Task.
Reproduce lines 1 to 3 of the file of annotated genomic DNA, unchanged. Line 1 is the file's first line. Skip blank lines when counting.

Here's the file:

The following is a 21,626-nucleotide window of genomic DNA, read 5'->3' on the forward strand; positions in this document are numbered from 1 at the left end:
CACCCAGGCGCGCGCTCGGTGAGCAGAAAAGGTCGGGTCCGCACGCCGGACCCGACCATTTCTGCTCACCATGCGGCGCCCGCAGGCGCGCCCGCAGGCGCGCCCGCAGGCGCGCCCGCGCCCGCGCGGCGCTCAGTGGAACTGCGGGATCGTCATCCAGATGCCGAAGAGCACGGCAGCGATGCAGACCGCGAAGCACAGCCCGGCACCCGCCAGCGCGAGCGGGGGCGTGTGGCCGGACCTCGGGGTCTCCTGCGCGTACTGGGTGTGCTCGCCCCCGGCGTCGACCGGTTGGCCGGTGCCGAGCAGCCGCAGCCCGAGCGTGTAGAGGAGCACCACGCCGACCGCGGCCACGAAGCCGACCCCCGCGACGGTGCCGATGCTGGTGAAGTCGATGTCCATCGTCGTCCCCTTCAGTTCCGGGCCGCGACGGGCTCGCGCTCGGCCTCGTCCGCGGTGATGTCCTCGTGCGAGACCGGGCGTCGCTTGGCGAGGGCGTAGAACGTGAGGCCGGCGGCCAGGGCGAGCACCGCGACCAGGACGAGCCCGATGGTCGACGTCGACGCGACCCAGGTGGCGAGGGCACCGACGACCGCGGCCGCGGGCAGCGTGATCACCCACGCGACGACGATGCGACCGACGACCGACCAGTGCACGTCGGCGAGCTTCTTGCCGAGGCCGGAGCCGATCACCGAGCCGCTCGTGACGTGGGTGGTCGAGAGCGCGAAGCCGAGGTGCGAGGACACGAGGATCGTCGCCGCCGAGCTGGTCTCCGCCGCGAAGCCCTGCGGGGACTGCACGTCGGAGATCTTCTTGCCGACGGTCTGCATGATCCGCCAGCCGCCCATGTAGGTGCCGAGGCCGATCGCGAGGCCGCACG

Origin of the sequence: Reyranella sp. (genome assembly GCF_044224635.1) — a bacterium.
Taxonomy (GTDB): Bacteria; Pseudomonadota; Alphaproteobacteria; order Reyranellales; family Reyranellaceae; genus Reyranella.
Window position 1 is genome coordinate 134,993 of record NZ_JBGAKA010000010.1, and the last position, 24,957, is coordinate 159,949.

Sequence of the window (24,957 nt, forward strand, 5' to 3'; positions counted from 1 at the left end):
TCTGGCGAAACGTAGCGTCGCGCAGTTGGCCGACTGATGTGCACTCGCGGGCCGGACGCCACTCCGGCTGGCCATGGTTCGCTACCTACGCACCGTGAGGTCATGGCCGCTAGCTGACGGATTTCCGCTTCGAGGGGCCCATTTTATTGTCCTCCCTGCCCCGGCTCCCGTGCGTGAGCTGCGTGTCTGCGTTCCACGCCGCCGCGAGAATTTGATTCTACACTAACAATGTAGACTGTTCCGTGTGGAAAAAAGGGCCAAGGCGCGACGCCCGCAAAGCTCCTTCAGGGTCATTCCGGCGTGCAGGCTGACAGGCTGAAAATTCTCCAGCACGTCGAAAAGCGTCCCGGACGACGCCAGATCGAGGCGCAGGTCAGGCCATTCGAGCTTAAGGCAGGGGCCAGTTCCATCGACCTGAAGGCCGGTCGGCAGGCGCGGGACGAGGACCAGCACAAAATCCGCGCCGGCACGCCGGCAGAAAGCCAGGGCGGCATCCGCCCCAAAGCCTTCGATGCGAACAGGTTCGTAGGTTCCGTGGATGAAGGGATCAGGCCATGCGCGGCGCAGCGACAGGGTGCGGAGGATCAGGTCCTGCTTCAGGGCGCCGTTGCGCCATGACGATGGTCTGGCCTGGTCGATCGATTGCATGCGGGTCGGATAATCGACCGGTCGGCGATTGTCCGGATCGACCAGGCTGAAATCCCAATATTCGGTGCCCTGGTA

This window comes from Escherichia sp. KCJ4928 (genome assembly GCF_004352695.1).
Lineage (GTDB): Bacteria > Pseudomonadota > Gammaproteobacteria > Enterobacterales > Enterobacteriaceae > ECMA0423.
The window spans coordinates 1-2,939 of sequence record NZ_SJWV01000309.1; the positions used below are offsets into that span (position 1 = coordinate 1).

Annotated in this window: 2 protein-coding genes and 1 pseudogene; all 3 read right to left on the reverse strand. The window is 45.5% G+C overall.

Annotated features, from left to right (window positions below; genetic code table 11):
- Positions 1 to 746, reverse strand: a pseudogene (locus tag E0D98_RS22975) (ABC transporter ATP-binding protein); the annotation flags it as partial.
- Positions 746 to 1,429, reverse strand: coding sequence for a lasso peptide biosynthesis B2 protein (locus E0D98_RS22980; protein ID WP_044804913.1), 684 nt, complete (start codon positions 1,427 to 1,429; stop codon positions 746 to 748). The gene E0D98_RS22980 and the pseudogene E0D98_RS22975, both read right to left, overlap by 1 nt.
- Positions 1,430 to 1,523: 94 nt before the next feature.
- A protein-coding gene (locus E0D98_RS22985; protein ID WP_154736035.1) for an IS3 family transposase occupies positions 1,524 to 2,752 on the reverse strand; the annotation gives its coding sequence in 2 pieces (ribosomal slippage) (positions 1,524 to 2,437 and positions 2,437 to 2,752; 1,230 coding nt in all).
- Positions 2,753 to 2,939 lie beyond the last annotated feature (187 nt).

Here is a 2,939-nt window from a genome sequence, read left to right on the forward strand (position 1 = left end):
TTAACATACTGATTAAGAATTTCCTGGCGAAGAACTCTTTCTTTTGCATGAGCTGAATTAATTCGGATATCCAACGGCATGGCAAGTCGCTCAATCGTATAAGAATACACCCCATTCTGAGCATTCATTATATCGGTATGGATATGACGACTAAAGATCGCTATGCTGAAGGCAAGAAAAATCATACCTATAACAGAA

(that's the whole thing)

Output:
The following is a 21,626-nucleotide window of genomic DNA, read 5'->3' on the forward strand; positions in this document are numbered from 1 at the left end:
CACCCAGGCGCGCGCTCGGTGAGCAGAAAAGGTCGGGTCCGCACGCCGGACCCGACCATTTCTGCTCACCATGCGGCGCCCGCAGGCGCGCCCGCAGGCGCGCCCGCAGGCGCGCCCGCGCCCGCGCGGCGCTCAGTGGAACTGCGGGATCGTCATCCAGATGCCGAAGAGCACGGCAGCGATGCAGACCGCGAAGCACAGCCCGGCACCCGCCAGCGCGAGCGGGGGCGTGTGGCCGGACCTCGGGGTCTCCTGCGCGTACTGGGTGTGCTCGCCCCCGGCGTCGACCGGTTGGCCGGTGCCGAGCAGCCGCAGCCCGAGCGTGTAGAGGAGCACCACGCCGACCGCGGCCACGAAGCCGACCCCCGCGACGGTGCCGATGCTGGTGAAGTCGATGTCCATCGTCGTCCCCTTCAGTTCCGGGCCGCGACGGGCTCGCGCTCGGCCTCGTCCGCGGTGATGTCCTCGTGCGAGACCGGGCGTCGCTTGGCGAGGGCGTAGAACGTGAGGCCGGCGGCCAGGGCGAGCACCGCGACCAGGACGAGCCCGATGGTCGACGTCGACGCGACCCAGGTGGCGAGGGCACCGACGACCGCGGCCGCGGGCAGCGTGATCACCCACGCGACGACGATGCGACCGACGACCGACCAGTGCACGTCGGCGAGCTTCTTGCCGAGGCCGGAGCCGATCACCGAGCCGCTCGTGACGTGGGTGGTCGAGAGCGCGAAGCCGAGGTGCGAGGACACGAGGATCGTCGCCGCCGAGCTGGTCTCCGCCGCGAAGCCCTGCGGGGACTGCACGTCGGAGATCTTCTTGCCGACGGTCTGCATGATCCGCCAGCCGCCCATGTAGGTGCCGAGGCCGATCGCGAGGCCGCACG

Origin of the sequence: Reyranella sp. (genome assembly GCF_044224635.1) — a bacterium.